Clar que la fotografia no desapareixerà com a disciplina però molts fotògrafs hauran de moure’s amb comoditat entre la fotografia, el vídeo i l’edició per poder proporcionar continguts multimedia. Aquells que ho acceptin s’hi han de posar el més aviat millor, aquells que no ho entenguin veuran perillar la seva supervivènciaMultimedia Opportunities
I first met Brian Storm in 2003 when he was vice president of News, Multimedia & Assignment Services for Corbis. Storm left Corbis and launched MediaStorm in 2005, a multimedia production studio that produces high-quality content from a combination of audio and still photography (and sometimes video). The company’s received a slew of recognition and awards, including two Emmys, and has quickly become one of the top companies creating multimedia content based primarily around still photography. I asked Storm a few questions about multimedia and what opportunities it can offer still photographers.
As audiences continue to move from print to online publications how will multimedia evolve over the next few years?
I think the single most exciting thing that’s happening is that the very best visual journalists are now making the transition to cinematic storytelling. For many years there was a debate about whether a multimedia approach mattered and that is now very clearly the case. I think we are still in a learning mode as a profession. If you think about newspapers and how they matured over 150 years and that multimedia is really very young then I think we are in for some exceptional growth in terms of sophistication in the final pieces.
Of course, there’s a strong need for training during this transition. We offer a workshop as well as a list of other great training opportunities.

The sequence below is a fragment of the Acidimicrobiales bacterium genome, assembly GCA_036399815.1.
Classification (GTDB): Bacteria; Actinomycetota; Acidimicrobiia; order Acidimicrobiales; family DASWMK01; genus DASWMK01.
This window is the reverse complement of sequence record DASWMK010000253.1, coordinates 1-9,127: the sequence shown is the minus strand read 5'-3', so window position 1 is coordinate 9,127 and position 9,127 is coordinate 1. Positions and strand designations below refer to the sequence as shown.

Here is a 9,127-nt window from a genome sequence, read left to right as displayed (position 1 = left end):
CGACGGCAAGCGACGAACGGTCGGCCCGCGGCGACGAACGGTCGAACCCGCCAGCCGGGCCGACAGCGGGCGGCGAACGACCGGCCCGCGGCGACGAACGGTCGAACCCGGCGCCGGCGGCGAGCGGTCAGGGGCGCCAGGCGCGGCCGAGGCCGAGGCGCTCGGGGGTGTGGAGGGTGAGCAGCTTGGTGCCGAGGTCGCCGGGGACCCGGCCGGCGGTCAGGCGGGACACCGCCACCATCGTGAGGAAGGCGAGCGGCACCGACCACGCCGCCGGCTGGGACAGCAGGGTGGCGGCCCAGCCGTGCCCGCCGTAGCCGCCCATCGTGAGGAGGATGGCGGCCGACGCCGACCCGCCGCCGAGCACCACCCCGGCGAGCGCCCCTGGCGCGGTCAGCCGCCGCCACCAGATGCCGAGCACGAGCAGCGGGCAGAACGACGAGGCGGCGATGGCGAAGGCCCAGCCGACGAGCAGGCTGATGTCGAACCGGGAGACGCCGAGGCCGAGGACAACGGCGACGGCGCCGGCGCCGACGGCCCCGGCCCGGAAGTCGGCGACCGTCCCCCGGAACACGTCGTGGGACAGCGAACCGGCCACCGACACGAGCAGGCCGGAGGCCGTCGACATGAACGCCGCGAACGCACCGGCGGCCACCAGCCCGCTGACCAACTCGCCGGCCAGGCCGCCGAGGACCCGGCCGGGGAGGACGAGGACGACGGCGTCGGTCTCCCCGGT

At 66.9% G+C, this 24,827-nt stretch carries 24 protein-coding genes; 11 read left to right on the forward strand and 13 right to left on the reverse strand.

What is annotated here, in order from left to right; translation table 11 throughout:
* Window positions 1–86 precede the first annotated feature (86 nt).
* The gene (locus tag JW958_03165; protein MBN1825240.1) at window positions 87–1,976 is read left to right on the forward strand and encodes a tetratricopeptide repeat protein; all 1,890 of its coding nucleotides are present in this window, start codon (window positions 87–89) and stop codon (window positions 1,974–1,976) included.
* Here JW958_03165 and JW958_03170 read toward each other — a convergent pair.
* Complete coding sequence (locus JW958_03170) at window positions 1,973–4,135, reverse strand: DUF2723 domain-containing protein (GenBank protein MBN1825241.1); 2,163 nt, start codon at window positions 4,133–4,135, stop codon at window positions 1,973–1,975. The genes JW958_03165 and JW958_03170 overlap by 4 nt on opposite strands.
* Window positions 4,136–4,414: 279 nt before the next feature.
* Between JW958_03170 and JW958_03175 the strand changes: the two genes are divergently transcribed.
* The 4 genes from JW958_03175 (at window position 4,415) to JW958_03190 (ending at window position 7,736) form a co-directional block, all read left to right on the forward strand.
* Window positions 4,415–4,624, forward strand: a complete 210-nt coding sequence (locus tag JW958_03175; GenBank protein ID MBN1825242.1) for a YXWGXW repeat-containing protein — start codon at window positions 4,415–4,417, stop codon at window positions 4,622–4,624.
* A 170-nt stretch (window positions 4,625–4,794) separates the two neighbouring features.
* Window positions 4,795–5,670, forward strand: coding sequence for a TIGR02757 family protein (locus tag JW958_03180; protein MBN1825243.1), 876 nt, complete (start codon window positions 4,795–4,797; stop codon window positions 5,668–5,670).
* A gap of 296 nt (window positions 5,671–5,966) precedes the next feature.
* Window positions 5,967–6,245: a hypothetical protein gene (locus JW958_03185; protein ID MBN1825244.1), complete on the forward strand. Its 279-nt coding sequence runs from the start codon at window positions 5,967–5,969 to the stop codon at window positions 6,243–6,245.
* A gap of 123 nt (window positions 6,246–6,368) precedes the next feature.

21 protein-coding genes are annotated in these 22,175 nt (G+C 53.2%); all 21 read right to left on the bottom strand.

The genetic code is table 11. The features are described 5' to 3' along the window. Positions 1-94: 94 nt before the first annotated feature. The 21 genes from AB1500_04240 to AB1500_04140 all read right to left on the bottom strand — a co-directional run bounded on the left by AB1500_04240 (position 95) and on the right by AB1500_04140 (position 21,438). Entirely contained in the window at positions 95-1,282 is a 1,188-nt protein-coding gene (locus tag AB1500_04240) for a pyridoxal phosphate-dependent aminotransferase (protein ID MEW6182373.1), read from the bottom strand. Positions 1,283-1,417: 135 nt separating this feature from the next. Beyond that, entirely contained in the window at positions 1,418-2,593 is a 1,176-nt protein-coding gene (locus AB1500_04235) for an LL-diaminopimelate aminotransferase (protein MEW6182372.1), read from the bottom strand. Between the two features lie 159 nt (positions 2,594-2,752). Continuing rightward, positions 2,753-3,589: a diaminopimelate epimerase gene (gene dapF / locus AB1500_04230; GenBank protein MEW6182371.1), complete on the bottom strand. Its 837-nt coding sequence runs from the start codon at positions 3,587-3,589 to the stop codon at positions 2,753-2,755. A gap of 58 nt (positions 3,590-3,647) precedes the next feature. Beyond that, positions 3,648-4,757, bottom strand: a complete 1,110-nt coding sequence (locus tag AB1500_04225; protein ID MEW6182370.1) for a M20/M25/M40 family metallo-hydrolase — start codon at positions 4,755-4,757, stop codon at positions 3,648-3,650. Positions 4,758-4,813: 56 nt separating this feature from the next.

What opportunities does multimedia offer for working photographers?
The opportunity to give your subject a voice instead of just taking their picture. To have authorship of the story. To reach a larger audience in a variety of platforms and to generate revenue on top of your existing clients and outlets.
Multimedia storytelling is a powerful tool. It is also time consuming and more expensive to produce then a print piece. Does compensation for multimedia pieces fairly match the effort and expense involved in producing the projects?
No question it’s far more complex to report and produce in this format. We are finding fees match our efforts and our business is growing. I think the expectation that photographers doing their first multimedia piece will be compensated exponentially for that work is flawed. The profession has to grow the skills and the market will be there when those skills are developed.
Photojournalists have been getting more involved in multimedia over the past few years, have you noticed that trend among commercial and/or fine art photographers as well?
Yes, there’s a strong interest from both the commercial and fine art communities. We’ve done some very interesting projects this year with George Lange and Doug Menuez that were outside the journalism sphere and we are currently in production on a stunning piece with Lisa Robinson called Snowbound that will premiere at the Houston Foto Festival in March.
What advice do you have for photographers who want to get into multimedia?
Don’t wait. Add the new skills to your reporting process now. Get some training. Diversify your skills and your perspective on storytelling and your business opportunities will expand.